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How to Manage Terraform S3 Backend – Best Practices

Terraform S3 backend best practices

Configuring a backend for any kind of Terraform project is always recommended. Backends are primarily meant to manage the information contained in the Terraform state files, which hold the mapping of the Terraform configuration with their real-world deployments. The state files are created at the very first execution of the Terraform configuration. All the runs after that will be validated with the same state files to make sure the intended changes are applied.

In this post, we will delve into using AWS S3 buckets as the remote backend for Terraform and explore the best practices around it. You have multiple options for managing the remote backend for Terraform configuration. Each remote backend provides an array of features to manage these state files very efficiently, but the core purpose remains the same.

Why do we need a remote backend?

When working with Terraform locally, the state files are created in the project’s root directory. This is known as the local backend and is the default. 

These files cannot be a part of the Git repository as every member may execute their version of Terraform config and end up modifying the state files. Thus, there is a high chance of corrupting the state file, or at least creating inconsistencies in the state files – which is equally dangerous. Managing the state files in a remote Git repository is also discouraged as the state files may contain sensitive information like credentials, etc.

Check out our Terraform at Scale Best Practices article to learn how to scale your Terraform projects.

Note: New versions of Terraform will be placed under the BUSL license, but everything created before version 1.5.x stays open-source. OpenTofu is an open-source version of Terraform that will expand on Terraform’s existing concepts and offerings. It is a viable alternative to HashiCorp’s Terraform, being forked from Terraform version 1.5.6. OpenTofu retained all the features and functionalities that had made Terraform popular among developers while also introducing improvements and enhancements.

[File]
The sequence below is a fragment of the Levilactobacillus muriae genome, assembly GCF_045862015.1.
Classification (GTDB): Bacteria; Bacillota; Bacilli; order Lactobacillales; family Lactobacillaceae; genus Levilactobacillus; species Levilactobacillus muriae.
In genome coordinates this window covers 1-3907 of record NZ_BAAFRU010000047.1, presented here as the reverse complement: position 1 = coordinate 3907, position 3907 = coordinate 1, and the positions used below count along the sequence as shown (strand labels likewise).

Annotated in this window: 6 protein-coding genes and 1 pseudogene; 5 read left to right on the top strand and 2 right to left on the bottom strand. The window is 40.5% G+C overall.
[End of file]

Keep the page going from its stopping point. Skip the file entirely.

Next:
Terraform backend core features

Although every backend may offer platform-specific features, here are the two main features we look for:

Secure storage

State files need to be stored in a secured and remote location. Multiple developers working on the same set of Terraform configuration files can have validation access in their workflow with a remote location, avoiding the need to maintain multiple copies of state files at the same time and handle them manually.

These state files can potentially secure information and will be accessed multiple times, so we need to make sure the storage solution is secure from attack and that the files’ integrity is assured. Corrupted state files can incur high infrastructure costs.

File storage solutions like AWS S3 offer a secure and reliable way to store and access files within and outside the internal network.


Continuing with the integrity aspect, when multiple developers access the same state file multiple times to validate their changes to Terraform config, the race condition may cause the file to be corrupted. This rises the need for a locking mechanism.

When Terraform operations are performed (plan, apply, destroy), the state files are locked for the duration of the operation. If another developer tries to execute their operations during this time, the request is queued. The operation resumes when the current operation is completed, and the lock over the state file is released.